Step Four: the Low Range (you didn't know you needed)


Excuse me as I step up on my soap box.


To have an excellent high range, you must have an excellent low range.


That's right. Do you practice Rochuts down the octave? You want to be able to play the snot out of Bolero? Can you play it two octaves down?


"But I play tenor trombone, low notes are for the bass trombonists."


Very true. But there are several second trombone parts that randomly are playing lower than the third trombone. And the whole Saint-Seans solo is pretty low-note intense (still don't know why that isn't in the third part...). Don't be the tenor trombonist who disappoints the bass trombonist with some wimpy pedal B♭s. I have a story from grad school that should bring perspective.


While in grad school, Mark Lawrence^ would assign orchestral rep to sections to prepare and have ready for studio class the following week. This was a great way to learn repertoire, and Mark of course had tons of great insight and advice. One particular week I was in a section assigned Holst's Planets. Had tons of fun prepping all the music. We got to Friday studio class and started working through the material. Zorba* was playing principal trombone, and as we worked through Jupiter, Mark asked Zorba to play 12 bars before 4. Zorba is fine until the last three notes, a G#, F# and E at the bottom of the staff. None of those notes speak. Mark asks Zorba to do it again and to give extra focus to the last notes (it is also marked with a decrescendo.) Zorba air balls again. Mark asks for a third time. Same result. It is dead silence in the room. Mark sighs and informs Zorba that they should be spending way more time in the lower register and that it is inexcusable to be unprepared while their colleagues came prepared for studio class, and we moved on. That is the only time I ever saw Mark critique a player and not provide a positive silver lining to soften the blow.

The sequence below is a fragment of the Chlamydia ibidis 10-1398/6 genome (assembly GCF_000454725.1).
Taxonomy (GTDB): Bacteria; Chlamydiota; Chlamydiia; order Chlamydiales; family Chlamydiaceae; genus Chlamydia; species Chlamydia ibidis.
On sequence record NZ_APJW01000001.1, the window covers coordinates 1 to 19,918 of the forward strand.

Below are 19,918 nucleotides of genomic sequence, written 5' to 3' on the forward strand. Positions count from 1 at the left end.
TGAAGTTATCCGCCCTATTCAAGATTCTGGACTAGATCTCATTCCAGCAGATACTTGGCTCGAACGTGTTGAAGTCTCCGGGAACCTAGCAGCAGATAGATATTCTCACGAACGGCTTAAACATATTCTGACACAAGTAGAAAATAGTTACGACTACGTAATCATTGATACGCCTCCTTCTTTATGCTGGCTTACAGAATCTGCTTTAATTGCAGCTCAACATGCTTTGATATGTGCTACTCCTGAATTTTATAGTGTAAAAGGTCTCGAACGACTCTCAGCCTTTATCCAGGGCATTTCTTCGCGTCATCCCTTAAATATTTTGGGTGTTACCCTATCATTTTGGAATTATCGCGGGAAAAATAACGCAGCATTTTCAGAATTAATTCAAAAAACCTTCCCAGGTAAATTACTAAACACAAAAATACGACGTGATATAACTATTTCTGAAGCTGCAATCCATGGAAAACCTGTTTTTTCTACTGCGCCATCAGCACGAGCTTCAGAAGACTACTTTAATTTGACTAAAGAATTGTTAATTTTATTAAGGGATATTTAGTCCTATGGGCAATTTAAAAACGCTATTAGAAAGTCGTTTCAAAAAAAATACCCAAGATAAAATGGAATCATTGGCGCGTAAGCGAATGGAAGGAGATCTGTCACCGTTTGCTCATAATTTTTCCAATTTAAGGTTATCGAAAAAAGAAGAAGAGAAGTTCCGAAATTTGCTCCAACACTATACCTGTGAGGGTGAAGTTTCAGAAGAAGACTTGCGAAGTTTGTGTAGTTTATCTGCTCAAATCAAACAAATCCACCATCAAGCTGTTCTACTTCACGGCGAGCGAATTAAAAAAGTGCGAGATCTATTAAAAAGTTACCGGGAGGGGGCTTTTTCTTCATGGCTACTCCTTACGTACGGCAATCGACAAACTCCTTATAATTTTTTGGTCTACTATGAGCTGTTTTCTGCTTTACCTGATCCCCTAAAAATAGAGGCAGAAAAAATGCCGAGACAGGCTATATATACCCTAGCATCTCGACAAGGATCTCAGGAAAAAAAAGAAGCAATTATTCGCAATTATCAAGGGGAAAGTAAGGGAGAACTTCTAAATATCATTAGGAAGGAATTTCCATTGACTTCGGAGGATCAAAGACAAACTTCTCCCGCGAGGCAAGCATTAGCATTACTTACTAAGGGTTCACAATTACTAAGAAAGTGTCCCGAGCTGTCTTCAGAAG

So, if Mark Lawrence says low range is important, it means the low range is important. Get practicing them low notes!

* You can sure bet I changed this person's name.

^ Mark Lawrence is the retired principal trombonist of the San Francisco Symphony. He taught at SFCM until recently. Mark was Joe Alessi's first teacher. Also, you've heard the quartet album "Four of a Kind?" Yeah, that's the same Mark Lawrence. He's also one of the nicest folks I've met.



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©2020 by C.L. Behrens. Photos by Christopher M. Howard www.cmhoward.com